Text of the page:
The LSC, which registers all new apprentices, says it is working with sector skills councils to help them to keep track of their trainees.
"Providers must work with each other, so if a young person goes to another part of the country, they can pass their records across," Mr Gardner says.
"And we need employers to ask new recruits what training they've been doing."
Another trend affecting completion rates is the development of selection processes by employers as more young people apply for apprenticeships.
That, according to Mr Hoyle, is likely to mean basic skills tests for applicants. Providers still question whether they should be taking on apprentices who have problems with literacy and numeracy, arguing they have a right to expect that their employees arrive with functional communication and number skills.
This is a contentious area. Mr Gardner says angrily that he has "no time" for those who believe it is not the job of training providers to set right what schools have failed to do.
Talk of employers being selective about recruitment alarms FE colleges, which form a relatively small proportion of apprenticeship training providers but fear being left to pick up the pieces.
"Selection leaves a rump of young people who aren't provided for," warns Maggie Scott, the Association of Colleges' acting director of learning and qualifications. "How do you engage and motivate these young people? They've failed the academic route, failed their GCSEs and now they're being turned away by employers."
One solution could lie in the new "hybrid" apprenticeships. Students begin their training at college, spending perhaps a year developing basic skills and work skills, before joining an employer to complete their apprenticeship. Finding enough employers, however, is a problem.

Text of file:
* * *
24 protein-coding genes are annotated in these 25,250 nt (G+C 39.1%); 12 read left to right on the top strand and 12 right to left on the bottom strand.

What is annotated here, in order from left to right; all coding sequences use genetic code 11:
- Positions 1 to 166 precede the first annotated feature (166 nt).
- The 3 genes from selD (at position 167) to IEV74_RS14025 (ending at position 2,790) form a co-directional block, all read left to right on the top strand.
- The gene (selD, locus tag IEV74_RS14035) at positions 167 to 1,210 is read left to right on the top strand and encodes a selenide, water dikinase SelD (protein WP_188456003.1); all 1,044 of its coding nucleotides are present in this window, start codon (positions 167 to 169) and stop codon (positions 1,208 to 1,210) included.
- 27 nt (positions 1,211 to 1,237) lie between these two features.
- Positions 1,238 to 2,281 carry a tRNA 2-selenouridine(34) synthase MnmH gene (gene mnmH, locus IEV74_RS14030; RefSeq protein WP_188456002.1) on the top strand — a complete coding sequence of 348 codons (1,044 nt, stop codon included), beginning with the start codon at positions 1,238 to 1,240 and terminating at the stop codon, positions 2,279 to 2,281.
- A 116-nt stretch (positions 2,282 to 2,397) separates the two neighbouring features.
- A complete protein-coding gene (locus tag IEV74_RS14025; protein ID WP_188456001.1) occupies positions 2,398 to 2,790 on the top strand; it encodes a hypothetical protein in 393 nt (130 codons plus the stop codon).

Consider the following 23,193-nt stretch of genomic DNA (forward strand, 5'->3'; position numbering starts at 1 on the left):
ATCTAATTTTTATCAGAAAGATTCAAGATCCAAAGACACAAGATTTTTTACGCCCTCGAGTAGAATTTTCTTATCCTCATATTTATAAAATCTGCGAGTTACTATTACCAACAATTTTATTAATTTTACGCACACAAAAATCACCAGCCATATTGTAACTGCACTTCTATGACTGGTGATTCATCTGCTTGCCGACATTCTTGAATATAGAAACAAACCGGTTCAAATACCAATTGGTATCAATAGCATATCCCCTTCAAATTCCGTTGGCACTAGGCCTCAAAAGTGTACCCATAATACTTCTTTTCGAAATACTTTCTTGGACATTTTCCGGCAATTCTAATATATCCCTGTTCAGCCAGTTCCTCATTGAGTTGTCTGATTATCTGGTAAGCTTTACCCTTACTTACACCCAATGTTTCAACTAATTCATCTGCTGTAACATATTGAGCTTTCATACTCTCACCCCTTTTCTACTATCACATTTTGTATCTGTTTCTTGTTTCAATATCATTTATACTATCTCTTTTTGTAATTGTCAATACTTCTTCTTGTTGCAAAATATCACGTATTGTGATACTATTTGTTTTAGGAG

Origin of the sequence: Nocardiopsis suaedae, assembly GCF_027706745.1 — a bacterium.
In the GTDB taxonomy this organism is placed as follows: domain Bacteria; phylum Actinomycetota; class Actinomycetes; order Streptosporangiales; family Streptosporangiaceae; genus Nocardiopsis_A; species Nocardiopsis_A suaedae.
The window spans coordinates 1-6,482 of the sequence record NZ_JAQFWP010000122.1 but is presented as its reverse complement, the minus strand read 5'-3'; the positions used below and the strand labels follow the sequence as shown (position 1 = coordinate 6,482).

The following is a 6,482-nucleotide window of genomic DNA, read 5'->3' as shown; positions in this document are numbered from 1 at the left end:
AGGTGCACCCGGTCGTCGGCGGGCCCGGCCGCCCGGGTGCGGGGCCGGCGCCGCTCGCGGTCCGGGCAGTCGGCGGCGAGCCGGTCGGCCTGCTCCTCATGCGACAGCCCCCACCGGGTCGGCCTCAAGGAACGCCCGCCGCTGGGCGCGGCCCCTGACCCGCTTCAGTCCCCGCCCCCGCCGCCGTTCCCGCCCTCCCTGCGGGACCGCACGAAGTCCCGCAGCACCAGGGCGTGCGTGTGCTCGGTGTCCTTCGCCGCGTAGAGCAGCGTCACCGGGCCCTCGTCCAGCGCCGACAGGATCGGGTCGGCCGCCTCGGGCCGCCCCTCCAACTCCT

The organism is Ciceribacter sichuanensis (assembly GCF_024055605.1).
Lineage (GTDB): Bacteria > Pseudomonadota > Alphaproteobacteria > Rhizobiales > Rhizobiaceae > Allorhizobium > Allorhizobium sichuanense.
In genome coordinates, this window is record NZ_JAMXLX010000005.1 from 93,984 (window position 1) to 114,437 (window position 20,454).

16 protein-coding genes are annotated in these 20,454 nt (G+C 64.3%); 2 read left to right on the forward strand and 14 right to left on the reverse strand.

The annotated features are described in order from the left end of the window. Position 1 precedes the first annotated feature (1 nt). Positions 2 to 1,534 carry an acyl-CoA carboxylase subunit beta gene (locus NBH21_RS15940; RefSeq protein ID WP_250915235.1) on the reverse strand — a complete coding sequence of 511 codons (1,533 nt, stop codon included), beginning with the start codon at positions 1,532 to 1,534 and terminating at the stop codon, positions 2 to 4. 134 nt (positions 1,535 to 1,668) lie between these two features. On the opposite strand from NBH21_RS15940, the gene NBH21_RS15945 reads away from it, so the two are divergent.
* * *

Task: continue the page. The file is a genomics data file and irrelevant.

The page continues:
The college-based Entry to Employment programme is another option, taken by 60,000 young people last year. That in turn has boosted completion rates.
Mr Gardner said: "In the past we were setting young people up to fail."
But colleges fear that, in the wake of the Government's response to the Tomlinson Report, funding for these alternatives is uncertain.
"Tomlinson was supposed to make education accessible for all," Ms Scott says. "The white paper has really turned its back on the needs of some of those groups of young people, and made it harder for them to find a way through."
As elsewhere, there is disappointment at the Government's response to Tomlinson, although Sir John says: "I don't think it means ministers are any less interested in making a success of apprenticeships."
Certainly they continue to set challenging targets: 300,000 completed apprenticeships by 2008, a figure that requires annual completions to rise from below 50,000 to almost 80,000.
Ms Scott fears it will be tough to find enough employers, while the stark measure of success and failure may drive providers to the wall and put off colleges from getting involved.
But in the end, it may come down to cash. Mr Gardner admits there is pressure on LSC budgets. Unusually, providers commiserate with his predicament. "I have real sympathy for the Government," says Mr Hoyle. "It has set out objectives that are being realised. The problem is, that success costs money."